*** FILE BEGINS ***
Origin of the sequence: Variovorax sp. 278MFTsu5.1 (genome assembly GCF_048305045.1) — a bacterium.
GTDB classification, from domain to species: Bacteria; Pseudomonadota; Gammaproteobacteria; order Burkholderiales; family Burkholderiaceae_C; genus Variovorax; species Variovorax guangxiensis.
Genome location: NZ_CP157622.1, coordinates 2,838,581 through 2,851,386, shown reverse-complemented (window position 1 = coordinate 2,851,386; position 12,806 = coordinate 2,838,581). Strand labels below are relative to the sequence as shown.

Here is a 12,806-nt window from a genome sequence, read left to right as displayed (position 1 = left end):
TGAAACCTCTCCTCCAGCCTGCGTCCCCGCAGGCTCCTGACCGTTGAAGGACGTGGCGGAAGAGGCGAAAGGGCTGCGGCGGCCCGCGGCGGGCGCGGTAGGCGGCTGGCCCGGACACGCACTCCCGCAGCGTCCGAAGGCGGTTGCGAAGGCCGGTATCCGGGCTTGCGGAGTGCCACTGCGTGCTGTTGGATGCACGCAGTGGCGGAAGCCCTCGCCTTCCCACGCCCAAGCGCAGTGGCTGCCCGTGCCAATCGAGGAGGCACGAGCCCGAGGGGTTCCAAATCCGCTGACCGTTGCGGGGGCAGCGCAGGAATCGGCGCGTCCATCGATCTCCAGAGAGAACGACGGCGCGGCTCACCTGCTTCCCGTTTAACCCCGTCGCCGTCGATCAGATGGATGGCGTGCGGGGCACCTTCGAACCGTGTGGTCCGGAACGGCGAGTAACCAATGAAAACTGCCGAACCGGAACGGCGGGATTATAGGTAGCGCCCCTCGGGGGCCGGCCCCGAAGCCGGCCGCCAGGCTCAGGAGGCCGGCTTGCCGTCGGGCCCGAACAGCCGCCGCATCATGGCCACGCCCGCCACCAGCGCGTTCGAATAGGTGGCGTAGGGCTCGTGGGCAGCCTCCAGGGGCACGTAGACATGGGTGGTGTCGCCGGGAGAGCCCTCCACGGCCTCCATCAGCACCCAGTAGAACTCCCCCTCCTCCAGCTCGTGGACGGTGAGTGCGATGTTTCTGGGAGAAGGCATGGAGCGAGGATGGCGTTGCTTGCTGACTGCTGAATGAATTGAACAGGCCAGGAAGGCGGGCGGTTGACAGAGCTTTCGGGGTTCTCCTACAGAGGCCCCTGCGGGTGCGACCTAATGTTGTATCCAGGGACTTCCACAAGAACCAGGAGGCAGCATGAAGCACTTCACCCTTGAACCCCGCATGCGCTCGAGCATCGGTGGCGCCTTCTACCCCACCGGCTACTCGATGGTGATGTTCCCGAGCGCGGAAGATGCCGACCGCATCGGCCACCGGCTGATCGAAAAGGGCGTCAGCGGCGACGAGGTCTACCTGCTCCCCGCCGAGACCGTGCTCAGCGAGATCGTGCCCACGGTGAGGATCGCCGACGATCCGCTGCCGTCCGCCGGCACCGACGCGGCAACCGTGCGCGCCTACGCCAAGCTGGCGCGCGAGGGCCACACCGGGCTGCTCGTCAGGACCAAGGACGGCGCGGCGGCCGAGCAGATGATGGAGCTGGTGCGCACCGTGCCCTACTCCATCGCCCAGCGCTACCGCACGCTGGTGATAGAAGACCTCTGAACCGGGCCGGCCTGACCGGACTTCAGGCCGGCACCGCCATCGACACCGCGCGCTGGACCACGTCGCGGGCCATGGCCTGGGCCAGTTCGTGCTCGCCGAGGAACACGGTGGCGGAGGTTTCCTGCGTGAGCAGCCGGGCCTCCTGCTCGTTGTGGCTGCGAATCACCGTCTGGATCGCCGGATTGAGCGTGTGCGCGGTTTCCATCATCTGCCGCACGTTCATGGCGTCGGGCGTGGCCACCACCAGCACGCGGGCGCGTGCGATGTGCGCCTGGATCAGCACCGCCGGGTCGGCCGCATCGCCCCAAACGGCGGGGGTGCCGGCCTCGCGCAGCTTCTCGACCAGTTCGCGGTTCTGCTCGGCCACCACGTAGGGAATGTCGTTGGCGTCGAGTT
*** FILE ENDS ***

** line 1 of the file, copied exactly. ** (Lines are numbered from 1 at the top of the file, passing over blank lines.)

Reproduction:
Origin of the sequence: Variovorax sp. 278MFTsu5.1 (genome assembly GCF_048305045.1) — a bacterium.